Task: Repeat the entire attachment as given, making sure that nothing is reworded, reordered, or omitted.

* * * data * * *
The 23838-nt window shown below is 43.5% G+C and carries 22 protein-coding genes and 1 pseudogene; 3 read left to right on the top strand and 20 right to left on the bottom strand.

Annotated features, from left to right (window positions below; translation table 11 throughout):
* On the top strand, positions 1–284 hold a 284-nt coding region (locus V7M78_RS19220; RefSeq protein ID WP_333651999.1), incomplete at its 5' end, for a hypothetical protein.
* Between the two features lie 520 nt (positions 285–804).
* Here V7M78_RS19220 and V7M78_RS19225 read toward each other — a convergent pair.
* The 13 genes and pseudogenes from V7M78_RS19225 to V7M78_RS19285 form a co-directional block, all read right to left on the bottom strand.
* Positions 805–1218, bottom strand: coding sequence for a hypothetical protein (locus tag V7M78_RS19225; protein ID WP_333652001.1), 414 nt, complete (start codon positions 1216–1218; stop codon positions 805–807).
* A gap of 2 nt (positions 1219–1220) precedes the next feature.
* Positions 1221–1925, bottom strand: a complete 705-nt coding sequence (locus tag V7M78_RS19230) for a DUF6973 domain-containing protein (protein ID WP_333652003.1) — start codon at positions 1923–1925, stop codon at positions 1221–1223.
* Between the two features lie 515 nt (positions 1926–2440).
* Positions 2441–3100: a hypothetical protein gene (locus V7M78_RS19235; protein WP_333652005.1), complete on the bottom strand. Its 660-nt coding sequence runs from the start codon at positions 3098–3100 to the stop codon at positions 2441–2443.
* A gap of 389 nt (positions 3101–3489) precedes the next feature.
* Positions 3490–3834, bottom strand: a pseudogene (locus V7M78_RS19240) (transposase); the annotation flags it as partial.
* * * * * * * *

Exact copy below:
The 23838-nt window shown below is 43.5% G+C and carries 22 protein-coding genes and 1 pseudogene; 3 read left to right on the top strand and 20 right to left on the bottom strand.

Annotated features, from left to right (window positions below; translation table 11 throughout):
* On the top strand, positions 1–284 hold a 284-nt coding region (locus V7M78_RS19220; RefSeq protein ID WP_333651999.1), incomplete at its 5' end, for a hypothetical protein.
* Between the two features lie 520 nt (positions 285–804).
* Here V7M78_RS19220 and V7M78_RS19225 read toward each other — a convergent pair.
* The 13 genes and pseudogenes from V7M78_RS19225 to V7M78_RS19285 form a co-directional block, all read right to left on the bottom strand.
* Positions 805–1218, bottom strand: coding sequence for a hypothetical protein (locus tag V7M78_RS19225; protein ID WP_333652001.1), 414 nt, complete (start codon positions 1216–1218; stop codon positions 805–807).
* A gap of 2 nt (positions 1219–1220) precedes the next feature.
* Positions 1221–1925, bottom strand: a complete 705-nt coding sequence (locus tag V7M78_RS19230) for a DUF6973 domain-containing protein (protein ID WP_333652003.1) — start codon at positions 1923–1925, stop codon at positions 1221–1223.
* Between the two features lie 515 nt (positions 1926–2440).
* Positions 2441–3100: a hypothetical protein gene (locus V7M78_RS19235; protein WP_333652005.1), complete on the bottom strand. Its 660-nt coding sequence runs from the start codon at positions 3098–3100 to the stop codon at positions 2441–2443.
* A gap of 389 nt (positions 3101–3489) precedes the next feature.
* Positions 3490–3834, bottom strand: a pseudogene (locus V7M78_RS19240) (transposase); the annotation flags it as partial.